My children were born 15 months and seven days apart. They naturally have a tendency to do everything at the same time. That includes leaving home. Within a six-month period, both of my adult children moved out. For 19 years I had been in 24-hour mommy mode. Then all of a sudden I found myself parenting from an empty nest. How do you even do that?
Learn to Let Go
As a mom, the hardest part for me was learning to let go. I didn’t shelter my children; they went on trips and spent time away from home whenever they had the opportunity. I always knew they were coming home when the trip or visit was over. Parenting from an empty nest doesn’t give you that same feeling of peace. For the first few months I still wanted, or should I say needed to see them every day. That did not happen; so I called them several times a day. Yes, I was annoying! It’s hard not to smother your newly adult children with your normal blanket of parental care. It has been ten months now since my daughter moved away from home and I am finally learning to let go. I don’t panic when I don’t hear from them every day. I realize that my days of protecting them are over and I have to let them spread their wings and fly away.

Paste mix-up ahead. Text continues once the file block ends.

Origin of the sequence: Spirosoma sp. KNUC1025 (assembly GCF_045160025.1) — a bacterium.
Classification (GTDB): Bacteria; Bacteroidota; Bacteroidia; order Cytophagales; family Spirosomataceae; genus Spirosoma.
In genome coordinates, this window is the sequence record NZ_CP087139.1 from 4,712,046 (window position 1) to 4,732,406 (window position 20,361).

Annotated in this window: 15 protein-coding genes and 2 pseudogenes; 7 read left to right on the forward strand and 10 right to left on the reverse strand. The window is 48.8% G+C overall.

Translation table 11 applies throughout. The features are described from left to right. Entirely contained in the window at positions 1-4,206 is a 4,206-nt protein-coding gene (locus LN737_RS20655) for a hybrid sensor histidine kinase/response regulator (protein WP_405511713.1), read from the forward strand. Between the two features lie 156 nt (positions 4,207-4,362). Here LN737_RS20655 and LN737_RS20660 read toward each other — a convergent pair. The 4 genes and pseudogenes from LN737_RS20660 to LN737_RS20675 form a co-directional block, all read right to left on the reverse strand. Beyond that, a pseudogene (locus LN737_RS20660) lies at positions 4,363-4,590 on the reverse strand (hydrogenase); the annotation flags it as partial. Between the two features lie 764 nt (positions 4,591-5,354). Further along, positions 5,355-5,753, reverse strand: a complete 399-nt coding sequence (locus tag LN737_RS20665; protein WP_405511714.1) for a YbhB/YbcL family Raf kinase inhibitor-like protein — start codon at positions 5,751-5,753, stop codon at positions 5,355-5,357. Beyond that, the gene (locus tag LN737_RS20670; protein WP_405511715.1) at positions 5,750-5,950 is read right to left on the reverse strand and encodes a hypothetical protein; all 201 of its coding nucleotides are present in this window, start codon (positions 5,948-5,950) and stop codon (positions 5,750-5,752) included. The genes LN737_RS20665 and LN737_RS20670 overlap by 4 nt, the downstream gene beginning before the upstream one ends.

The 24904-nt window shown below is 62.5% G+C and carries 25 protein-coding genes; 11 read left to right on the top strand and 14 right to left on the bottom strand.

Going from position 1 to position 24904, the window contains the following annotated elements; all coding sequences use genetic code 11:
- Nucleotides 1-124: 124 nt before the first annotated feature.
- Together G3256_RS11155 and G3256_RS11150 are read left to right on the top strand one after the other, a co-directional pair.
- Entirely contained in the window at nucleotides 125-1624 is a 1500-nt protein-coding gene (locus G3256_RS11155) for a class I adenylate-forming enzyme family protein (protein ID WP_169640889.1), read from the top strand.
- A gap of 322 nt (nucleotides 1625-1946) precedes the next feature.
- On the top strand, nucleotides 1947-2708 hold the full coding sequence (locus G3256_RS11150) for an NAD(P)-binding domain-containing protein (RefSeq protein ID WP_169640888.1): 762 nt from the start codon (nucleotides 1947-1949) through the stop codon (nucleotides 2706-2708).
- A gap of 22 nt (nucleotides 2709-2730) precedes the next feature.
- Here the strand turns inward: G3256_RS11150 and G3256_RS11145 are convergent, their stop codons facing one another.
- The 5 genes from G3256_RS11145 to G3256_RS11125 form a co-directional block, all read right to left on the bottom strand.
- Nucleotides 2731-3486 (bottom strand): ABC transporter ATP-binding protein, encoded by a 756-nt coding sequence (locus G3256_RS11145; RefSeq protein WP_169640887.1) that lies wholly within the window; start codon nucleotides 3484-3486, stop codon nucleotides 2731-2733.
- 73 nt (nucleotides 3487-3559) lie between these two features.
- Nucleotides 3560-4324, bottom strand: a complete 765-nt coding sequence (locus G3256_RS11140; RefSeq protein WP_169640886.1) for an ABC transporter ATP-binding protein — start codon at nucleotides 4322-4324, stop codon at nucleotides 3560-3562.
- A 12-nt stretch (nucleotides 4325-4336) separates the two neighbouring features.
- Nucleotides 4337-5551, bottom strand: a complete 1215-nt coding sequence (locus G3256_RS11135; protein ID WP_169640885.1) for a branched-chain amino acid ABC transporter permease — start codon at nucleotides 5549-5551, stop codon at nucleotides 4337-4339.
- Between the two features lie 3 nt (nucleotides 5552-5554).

Parenting Only When They Need a Parent
No matter how old your children are or how far away they go they will always need you to be their parent. Your parenting role may have changed from strict instructor to wise adviser, but they still need your guidance. Last month I helped my son plan his wedding and get married in just three days. This morning I sat in the kitchen with my daughter and helped her make a packing list for her first parent-free camping trip. You can’t tell your adult children how to do everything, but, you can be there for them when they need a parent.
Enjoy Your Time Together
It’s really easy to slip into your old parenting habits when spending time with your adult children. Doing this can cause tension and hard feelings. I have learned to ask, “are you sure you want to do that?” instead of just saying, “That is unacceptable behavior.” I now enjoy the time I spend with my adult children. I love mom and daughter movie nights and going out to dinner with my son and daughter-in-law.
According to my own mother, “parenting never ends.” Children grow up and move away from home. They become adults and proudly live their own lives. How do we as parents survive? We learn how to continue parenting from our empty nest.